(Of course, one consequence of Scottish independence – and I note that this is something your lot are very careful not to mention in public – is that it would practically guarantee Tory hegemony over the rest of the UK, at least in the short to medium term. As we saw in last year’s great disaster, without a strong showing north of the border, Labour will never be able to challenge for a Commons majority, so in some ways the end of the UK as we know it would be very good news for your party, even though the grim right-wing wasteland it would propel the rest of us English people into scarcely bears thinking about.)

But, you know what, there is one place where people seem to be… well, not quite coming together, but at least not trying to tear each other apart with quite the usual gusto. The Tory party’s lethal instinct for power and survival seems to be as strong as ever. Perhaps you have managed to lance the European boil for them, Dave, although not many people are happy about your method of doing so. Perhaps the Tories will become united in a way they haven’t really been since the days of the old hag queen. If so, your plan succeeded. You have managed to unify your party after all. Never mind that there has been a degree of collateral damage on a potentially historic, potentially global scale, maybe you will in fact be remembered as the leader who made the Tory party whole again.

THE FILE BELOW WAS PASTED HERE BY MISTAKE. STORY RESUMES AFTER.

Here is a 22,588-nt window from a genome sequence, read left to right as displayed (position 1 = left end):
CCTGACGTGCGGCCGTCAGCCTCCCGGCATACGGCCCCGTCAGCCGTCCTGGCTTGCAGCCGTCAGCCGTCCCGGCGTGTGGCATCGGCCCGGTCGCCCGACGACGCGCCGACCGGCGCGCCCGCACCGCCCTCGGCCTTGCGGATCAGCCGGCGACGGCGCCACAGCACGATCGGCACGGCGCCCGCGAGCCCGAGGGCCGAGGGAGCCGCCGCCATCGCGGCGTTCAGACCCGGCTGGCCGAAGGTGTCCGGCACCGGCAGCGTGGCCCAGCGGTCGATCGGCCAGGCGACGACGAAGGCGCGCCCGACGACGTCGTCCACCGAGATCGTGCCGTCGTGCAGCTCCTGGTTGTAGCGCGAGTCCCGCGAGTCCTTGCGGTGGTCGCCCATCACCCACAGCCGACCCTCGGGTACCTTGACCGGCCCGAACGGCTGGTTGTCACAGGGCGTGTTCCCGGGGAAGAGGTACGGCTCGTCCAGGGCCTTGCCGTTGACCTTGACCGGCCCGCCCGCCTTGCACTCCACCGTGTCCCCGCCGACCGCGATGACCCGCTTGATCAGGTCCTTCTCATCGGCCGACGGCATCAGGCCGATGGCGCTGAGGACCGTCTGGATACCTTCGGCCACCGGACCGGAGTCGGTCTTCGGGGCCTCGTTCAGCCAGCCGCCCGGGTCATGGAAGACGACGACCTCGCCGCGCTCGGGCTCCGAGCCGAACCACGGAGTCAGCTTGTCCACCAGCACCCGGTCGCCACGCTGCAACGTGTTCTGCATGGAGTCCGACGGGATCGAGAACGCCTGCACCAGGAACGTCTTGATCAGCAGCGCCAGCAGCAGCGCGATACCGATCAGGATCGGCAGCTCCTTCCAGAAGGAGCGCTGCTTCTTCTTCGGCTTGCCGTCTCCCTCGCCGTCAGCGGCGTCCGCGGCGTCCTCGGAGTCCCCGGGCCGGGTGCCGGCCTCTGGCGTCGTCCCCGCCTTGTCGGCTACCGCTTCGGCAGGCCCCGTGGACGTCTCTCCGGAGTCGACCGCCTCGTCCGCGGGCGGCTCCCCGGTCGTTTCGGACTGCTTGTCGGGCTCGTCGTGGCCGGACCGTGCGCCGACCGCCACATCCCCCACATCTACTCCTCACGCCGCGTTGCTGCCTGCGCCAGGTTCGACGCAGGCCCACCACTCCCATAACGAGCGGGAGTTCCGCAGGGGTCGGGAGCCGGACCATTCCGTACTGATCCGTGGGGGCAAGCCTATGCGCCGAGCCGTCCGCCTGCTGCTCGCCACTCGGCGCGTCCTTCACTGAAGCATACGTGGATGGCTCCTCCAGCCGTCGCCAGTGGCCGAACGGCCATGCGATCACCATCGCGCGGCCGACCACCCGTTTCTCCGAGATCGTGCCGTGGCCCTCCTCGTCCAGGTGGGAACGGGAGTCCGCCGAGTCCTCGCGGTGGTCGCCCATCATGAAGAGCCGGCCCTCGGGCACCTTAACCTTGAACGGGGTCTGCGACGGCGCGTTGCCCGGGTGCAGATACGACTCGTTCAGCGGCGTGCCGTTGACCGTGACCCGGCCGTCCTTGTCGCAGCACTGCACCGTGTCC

I wouldn’t bet on it, though.

Read Full Post »